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5 Ways To Crush Negativity And Get Your Success Mojo Going

5 Ways To Crush Negativity And Get Your Success Mojo Going

Success comes to those who believe they will succeed with all their hearts. And they want it so badly, they will sweat and bleed for it.

Success has many attributes. While traits like intelligence, innovation, creativity and acumen are often credited for an entrepreneur’s success, little recognition is given to one of the most important traits for success – mental endurance. Any seasoned entrepreneur will confirm that that failure, rejection and negative outcomes are unavoidable in the adventure of getting your business moving in the right direction.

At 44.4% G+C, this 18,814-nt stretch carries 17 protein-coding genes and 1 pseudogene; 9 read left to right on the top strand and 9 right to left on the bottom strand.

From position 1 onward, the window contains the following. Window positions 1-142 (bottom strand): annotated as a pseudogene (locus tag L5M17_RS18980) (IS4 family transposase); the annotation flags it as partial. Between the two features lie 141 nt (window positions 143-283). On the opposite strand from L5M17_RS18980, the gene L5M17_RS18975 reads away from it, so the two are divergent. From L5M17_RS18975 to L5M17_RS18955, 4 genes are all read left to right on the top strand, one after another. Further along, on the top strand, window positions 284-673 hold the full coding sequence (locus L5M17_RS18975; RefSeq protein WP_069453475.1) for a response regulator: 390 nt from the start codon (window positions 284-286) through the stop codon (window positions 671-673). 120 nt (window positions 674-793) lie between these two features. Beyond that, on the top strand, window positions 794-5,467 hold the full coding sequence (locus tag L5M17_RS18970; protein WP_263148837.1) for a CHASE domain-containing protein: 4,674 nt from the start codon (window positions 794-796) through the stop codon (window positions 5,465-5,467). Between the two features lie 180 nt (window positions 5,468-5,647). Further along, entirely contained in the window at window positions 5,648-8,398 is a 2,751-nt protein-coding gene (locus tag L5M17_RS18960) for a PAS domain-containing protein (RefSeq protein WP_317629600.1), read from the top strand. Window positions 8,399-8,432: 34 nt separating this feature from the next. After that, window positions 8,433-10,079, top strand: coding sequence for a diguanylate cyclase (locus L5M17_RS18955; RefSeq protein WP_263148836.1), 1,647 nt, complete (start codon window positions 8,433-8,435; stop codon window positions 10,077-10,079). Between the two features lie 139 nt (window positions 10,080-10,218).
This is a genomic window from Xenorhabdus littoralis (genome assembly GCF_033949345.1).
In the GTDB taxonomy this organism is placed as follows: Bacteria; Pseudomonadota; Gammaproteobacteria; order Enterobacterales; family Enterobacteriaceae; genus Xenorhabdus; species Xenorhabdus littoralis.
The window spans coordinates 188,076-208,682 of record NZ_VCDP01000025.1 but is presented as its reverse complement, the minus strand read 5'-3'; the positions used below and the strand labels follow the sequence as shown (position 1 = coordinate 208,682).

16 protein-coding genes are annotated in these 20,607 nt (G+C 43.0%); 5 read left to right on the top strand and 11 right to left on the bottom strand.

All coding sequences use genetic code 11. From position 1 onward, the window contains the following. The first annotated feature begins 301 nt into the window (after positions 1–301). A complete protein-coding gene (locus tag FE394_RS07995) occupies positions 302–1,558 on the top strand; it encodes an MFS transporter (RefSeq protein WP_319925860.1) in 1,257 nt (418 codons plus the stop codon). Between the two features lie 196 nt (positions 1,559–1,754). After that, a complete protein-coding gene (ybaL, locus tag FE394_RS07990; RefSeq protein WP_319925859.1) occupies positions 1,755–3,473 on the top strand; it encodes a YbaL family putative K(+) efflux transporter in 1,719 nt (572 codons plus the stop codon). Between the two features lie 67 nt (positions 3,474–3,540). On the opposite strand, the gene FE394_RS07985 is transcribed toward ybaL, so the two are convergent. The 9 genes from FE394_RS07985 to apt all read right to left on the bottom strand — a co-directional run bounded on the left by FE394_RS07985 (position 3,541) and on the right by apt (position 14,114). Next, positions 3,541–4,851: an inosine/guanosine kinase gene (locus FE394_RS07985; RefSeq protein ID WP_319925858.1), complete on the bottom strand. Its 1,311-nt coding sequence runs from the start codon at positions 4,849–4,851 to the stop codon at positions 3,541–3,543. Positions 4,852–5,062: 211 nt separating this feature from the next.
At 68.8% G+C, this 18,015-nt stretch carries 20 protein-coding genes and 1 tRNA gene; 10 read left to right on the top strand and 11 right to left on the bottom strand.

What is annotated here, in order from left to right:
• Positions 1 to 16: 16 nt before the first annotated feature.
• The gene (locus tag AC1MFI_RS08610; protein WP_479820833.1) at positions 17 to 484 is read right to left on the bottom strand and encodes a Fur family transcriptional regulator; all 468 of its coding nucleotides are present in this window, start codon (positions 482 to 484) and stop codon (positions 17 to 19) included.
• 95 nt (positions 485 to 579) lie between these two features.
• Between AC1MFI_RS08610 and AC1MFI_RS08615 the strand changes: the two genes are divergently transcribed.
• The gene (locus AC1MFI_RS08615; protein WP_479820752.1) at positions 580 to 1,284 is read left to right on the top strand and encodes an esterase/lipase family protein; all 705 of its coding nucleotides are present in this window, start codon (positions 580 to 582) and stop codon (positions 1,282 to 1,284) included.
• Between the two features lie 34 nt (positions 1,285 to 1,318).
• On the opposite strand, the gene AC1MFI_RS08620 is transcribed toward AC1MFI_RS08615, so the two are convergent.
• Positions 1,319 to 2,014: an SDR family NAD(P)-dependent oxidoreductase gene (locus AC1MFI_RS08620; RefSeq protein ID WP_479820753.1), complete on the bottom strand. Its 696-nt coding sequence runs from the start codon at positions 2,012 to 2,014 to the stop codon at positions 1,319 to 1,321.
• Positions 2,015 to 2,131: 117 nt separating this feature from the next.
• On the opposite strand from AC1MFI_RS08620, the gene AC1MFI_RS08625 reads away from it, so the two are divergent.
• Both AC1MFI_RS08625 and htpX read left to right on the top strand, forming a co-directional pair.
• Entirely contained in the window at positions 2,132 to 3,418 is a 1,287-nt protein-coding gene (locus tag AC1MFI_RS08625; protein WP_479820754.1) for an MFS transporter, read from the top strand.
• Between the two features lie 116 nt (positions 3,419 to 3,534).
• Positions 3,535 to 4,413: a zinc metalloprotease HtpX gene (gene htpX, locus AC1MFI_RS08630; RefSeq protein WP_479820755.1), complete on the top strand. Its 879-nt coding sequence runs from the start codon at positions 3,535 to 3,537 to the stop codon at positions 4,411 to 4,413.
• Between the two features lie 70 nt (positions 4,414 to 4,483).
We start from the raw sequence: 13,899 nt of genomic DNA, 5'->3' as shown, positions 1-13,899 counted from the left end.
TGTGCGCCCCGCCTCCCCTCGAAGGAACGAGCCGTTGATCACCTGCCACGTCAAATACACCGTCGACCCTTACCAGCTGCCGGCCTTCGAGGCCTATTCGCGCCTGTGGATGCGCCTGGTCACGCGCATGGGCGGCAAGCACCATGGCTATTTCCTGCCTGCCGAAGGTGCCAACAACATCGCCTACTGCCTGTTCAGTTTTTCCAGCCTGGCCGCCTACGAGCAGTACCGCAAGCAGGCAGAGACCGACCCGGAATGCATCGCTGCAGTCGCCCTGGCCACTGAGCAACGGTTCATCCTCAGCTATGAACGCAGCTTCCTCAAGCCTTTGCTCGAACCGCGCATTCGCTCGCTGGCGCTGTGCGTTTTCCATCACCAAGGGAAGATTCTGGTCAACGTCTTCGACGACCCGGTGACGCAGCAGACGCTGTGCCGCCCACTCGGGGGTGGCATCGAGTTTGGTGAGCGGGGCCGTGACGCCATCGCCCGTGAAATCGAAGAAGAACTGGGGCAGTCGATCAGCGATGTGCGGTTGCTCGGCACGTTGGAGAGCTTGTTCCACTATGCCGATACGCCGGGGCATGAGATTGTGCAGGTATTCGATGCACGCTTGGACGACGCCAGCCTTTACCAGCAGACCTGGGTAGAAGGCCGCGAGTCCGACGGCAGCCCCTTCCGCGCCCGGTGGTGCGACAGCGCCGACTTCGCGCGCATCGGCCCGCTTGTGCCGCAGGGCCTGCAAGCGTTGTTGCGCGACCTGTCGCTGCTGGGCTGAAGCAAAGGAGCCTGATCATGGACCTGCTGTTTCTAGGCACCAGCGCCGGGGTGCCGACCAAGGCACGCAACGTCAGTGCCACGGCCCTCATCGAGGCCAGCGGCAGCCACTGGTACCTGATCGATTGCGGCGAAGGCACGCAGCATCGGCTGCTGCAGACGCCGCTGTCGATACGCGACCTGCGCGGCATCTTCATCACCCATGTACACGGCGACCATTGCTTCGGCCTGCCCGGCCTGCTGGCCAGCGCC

Mental endurance is the ability to overcome such negativity and establish an unwavering framework for success. Here are my top 5 tried and tested tips on how to fight those demons and mentally set yourself up for certain success.

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1. Acknowledge your thoughts and emotions

Negative thoughts happen time to time. The key is to not shut them out, but to deal with and manage them. They’re generally caused by some form of fear – fear of failure, fear of being judged, fear of loss etc. So go ahead and let that negative thought show up. Play out that fearful situation in your mind so you know exactly what you’re afraid of.

Then deal with it. Determine the root cause of your fear and identify ways by which you would overcome this terrible situation if it occurs. You might even realize that this is a highly improbable situation that’s not likely to occur. Either way, you’ll feel much relieved and calmer.

2. Talk about it (with a friend or even a stranger)

Two things happen when you say your story out loud